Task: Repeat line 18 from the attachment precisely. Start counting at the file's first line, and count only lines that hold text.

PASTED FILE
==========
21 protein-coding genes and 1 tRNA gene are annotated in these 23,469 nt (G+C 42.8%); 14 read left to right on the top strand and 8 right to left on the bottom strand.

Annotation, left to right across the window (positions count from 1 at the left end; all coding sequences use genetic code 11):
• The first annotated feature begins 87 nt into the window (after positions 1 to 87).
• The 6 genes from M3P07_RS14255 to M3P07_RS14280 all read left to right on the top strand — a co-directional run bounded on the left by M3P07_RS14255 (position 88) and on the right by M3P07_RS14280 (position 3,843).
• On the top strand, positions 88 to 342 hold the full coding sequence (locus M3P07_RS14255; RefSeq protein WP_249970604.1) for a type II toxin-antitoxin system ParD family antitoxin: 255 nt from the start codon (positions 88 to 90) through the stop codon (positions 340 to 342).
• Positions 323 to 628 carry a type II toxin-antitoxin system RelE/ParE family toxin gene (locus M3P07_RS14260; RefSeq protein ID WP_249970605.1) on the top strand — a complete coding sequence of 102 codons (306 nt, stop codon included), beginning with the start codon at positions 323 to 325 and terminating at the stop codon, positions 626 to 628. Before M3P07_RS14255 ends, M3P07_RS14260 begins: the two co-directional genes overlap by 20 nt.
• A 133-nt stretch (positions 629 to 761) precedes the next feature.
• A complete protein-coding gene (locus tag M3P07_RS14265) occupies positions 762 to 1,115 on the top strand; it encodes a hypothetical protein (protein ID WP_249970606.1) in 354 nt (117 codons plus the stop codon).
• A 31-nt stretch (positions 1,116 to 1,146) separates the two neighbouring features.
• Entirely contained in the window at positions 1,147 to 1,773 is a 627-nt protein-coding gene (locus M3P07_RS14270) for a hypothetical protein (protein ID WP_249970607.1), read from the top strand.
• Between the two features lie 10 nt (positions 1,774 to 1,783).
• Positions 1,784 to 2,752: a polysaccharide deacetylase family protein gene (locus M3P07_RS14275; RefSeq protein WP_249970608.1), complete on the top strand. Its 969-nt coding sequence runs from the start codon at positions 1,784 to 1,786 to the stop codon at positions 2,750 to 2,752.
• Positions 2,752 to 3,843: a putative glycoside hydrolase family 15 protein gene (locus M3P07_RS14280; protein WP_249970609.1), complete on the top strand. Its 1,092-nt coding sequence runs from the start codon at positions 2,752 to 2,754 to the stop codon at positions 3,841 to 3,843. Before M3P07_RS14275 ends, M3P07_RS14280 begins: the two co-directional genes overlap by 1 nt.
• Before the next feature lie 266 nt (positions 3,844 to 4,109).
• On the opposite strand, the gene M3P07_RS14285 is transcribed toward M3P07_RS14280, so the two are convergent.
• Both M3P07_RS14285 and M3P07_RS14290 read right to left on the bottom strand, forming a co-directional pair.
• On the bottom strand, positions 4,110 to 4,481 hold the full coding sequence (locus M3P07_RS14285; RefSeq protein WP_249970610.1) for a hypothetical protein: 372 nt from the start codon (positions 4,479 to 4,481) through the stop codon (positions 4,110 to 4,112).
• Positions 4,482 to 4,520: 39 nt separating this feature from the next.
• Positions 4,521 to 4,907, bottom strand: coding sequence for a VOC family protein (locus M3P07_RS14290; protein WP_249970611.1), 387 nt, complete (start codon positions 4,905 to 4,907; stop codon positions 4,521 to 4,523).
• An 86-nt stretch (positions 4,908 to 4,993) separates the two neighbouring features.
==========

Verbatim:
• Positions 4,482 to 4,520: 39 nt separating this feature from the next.